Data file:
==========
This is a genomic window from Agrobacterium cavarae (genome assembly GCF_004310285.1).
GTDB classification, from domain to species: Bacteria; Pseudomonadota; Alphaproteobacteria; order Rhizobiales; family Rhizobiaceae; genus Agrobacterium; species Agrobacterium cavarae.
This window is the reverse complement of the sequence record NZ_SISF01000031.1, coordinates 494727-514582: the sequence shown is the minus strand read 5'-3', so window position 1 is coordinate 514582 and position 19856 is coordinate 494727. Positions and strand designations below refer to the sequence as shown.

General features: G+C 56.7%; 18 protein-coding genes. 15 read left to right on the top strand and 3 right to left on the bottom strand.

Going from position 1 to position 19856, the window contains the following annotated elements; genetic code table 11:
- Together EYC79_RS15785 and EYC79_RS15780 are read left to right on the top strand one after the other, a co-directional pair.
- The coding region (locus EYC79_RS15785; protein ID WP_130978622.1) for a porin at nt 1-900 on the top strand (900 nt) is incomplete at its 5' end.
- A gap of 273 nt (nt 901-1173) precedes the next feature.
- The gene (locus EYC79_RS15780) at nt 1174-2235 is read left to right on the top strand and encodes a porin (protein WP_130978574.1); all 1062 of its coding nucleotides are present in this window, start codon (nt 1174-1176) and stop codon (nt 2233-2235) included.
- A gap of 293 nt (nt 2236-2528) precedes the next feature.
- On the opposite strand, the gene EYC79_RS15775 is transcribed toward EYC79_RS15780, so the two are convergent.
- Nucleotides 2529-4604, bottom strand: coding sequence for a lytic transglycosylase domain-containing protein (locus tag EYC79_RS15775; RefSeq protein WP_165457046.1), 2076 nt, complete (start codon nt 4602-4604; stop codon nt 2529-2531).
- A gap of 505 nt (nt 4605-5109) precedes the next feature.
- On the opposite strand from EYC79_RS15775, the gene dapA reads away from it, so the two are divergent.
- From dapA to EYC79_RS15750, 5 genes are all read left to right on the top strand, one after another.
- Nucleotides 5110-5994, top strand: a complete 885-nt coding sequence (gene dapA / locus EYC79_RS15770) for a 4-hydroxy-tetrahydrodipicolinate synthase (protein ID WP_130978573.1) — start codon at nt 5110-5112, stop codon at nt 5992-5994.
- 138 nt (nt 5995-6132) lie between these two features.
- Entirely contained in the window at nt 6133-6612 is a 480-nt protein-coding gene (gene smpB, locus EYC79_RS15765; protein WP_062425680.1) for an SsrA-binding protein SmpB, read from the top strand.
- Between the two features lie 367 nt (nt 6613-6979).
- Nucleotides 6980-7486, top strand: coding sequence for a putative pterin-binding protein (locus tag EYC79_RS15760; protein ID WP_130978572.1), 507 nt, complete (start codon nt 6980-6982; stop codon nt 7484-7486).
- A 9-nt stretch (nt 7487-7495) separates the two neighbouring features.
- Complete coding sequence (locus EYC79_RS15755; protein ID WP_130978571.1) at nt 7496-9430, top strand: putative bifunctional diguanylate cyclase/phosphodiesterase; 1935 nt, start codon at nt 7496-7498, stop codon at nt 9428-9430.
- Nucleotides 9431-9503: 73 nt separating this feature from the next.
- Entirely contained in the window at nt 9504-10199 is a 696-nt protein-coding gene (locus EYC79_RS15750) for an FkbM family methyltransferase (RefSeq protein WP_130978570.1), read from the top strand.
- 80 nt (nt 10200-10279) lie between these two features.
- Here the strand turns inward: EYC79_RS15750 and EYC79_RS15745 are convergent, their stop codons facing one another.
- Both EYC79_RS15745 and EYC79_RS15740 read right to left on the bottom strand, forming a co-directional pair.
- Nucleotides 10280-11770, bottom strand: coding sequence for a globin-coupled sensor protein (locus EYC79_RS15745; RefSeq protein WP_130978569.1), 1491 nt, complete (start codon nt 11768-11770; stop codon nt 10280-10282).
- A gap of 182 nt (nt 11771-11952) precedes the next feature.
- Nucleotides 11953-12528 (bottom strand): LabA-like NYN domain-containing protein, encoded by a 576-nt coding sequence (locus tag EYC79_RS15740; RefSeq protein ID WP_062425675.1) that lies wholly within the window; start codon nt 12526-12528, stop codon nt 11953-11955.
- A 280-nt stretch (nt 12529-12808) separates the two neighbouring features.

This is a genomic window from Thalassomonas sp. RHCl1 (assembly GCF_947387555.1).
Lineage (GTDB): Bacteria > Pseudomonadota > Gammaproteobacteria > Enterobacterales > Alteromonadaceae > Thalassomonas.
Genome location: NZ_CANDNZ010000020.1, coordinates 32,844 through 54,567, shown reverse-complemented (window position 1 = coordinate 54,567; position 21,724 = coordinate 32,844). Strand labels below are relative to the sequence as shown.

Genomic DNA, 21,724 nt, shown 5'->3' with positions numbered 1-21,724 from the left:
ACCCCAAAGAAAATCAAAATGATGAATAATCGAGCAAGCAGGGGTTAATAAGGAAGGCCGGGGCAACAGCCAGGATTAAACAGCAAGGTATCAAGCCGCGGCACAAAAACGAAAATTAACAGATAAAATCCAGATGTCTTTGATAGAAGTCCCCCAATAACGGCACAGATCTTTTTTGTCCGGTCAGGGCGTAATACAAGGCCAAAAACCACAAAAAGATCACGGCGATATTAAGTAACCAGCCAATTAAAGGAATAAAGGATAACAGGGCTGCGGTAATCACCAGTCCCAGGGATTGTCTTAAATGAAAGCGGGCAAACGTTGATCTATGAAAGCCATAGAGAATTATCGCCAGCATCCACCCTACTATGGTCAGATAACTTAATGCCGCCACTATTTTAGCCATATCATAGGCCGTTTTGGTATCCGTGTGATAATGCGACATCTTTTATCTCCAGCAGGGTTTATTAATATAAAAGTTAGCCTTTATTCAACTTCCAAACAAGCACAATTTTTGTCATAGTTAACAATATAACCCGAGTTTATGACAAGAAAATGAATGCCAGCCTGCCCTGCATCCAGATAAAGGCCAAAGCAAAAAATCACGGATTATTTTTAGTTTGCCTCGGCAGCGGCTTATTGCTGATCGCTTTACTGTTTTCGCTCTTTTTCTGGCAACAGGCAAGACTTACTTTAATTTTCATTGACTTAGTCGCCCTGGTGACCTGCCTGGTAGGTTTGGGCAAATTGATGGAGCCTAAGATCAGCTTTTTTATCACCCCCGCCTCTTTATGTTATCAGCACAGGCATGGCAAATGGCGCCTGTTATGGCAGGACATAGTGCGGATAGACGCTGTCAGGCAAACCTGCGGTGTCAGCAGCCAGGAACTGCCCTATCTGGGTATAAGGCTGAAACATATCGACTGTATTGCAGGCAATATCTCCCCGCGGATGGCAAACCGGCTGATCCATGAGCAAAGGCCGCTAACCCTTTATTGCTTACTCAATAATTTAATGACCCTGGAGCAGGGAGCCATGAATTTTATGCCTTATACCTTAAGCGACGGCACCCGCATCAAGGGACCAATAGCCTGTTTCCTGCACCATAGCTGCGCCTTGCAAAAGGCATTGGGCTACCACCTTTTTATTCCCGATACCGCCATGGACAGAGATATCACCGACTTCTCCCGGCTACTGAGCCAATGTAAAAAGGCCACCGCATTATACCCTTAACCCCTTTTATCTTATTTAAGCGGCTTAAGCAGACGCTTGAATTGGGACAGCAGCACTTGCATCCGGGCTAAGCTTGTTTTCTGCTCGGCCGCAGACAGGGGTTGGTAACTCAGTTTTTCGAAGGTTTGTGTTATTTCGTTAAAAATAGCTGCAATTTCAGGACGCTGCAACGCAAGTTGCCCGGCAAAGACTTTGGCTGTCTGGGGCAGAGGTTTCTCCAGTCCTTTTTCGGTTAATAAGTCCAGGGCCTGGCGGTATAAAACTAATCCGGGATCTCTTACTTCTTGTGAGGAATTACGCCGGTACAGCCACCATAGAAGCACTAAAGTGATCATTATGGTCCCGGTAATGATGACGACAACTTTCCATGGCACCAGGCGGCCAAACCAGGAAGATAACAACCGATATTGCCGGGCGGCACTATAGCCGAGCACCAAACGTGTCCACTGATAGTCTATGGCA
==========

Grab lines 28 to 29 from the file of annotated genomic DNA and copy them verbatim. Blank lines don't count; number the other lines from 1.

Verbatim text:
- Nucleotides 10280-11770, bottom strand: coding sequence for a globin-coupled sensor protein (locus EYC79_RS15745; RefSeq protein WP_130978569.1), 1491 nt, complete (start codon nt 11768-11770; stop codon nt 10280-10282).
- A gap of 182 nt (nt 11771-11952) precedes the next feature.